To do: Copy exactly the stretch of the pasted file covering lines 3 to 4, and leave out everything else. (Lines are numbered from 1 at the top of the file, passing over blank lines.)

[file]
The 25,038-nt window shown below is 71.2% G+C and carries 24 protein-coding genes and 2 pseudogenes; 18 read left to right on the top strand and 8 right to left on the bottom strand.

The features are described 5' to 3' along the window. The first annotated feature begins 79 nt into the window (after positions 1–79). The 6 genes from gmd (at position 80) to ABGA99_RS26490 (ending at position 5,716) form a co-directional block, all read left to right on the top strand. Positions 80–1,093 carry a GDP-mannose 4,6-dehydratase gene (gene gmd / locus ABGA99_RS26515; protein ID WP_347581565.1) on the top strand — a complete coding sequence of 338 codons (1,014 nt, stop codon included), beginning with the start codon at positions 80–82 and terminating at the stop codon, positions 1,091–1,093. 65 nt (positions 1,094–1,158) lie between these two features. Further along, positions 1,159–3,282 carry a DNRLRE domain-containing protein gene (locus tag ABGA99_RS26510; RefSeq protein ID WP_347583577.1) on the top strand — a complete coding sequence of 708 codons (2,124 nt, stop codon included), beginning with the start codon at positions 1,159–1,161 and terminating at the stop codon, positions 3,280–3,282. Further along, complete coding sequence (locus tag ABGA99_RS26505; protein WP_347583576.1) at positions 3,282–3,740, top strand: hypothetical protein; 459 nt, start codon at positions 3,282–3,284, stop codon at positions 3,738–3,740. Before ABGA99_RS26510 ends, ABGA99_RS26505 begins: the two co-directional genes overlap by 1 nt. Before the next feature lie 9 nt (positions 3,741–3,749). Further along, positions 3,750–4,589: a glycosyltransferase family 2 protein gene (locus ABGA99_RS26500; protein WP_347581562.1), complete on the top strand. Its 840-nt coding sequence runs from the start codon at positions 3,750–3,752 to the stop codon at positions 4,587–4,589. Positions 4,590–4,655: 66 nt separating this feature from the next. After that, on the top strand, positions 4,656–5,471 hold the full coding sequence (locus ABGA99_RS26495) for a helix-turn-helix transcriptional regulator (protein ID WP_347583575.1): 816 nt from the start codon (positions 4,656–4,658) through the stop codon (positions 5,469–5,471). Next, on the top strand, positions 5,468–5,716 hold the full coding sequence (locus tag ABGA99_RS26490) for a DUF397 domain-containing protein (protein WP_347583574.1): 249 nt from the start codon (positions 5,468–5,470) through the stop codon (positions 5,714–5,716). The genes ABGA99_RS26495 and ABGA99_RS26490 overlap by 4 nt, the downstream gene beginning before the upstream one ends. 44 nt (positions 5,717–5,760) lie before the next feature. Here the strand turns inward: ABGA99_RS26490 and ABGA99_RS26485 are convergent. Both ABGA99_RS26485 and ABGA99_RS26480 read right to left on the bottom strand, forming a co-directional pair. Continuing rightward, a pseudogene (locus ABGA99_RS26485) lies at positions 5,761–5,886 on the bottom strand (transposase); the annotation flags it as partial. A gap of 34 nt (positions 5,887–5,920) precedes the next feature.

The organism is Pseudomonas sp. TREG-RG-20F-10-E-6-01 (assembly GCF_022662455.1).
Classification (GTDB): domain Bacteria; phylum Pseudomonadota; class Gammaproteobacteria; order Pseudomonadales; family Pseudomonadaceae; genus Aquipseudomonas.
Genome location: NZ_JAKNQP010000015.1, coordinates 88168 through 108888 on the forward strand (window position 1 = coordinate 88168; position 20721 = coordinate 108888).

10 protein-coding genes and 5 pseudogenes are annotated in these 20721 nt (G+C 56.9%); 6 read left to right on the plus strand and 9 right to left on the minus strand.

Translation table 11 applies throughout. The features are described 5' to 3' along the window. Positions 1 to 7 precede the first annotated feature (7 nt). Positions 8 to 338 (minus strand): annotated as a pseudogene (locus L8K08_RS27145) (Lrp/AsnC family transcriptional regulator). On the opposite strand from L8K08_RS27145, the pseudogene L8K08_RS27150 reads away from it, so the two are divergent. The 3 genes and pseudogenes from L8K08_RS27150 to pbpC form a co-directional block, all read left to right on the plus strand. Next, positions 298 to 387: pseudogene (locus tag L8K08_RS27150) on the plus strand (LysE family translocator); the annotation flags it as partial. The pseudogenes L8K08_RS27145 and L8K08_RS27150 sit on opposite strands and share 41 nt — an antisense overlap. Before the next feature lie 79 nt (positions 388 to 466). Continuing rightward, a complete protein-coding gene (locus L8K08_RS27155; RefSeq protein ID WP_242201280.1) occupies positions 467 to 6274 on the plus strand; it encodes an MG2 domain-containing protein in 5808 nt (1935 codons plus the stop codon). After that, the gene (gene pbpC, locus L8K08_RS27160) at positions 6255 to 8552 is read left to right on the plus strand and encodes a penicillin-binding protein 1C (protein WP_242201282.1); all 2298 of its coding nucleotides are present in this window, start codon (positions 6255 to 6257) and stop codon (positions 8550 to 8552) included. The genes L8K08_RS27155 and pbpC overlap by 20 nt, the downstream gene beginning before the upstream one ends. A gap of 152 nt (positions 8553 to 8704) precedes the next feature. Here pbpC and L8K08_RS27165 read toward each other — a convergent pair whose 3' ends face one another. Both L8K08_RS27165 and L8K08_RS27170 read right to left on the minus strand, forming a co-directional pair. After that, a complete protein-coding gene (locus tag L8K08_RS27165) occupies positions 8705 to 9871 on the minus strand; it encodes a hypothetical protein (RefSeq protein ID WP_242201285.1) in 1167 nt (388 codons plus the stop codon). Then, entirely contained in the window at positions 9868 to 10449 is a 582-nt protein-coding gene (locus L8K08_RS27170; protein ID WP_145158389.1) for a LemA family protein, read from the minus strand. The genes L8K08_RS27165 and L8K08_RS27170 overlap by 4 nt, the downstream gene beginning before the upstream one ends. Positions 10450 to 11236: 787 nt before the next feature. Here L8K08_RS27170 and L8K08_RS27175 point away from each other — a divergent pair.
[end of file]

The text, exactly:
The organism is Pseudomonas sp. TREG-RG-20F-10-E-6-01 (assembly GCF_022662455.1).
Classification (GTDB): domain Bacteria; phylum Pseudomonadota; class Gammaproteobacteria; order Pseudomonadales; family Pseudomonadaceae; genus Aquipseudomonas.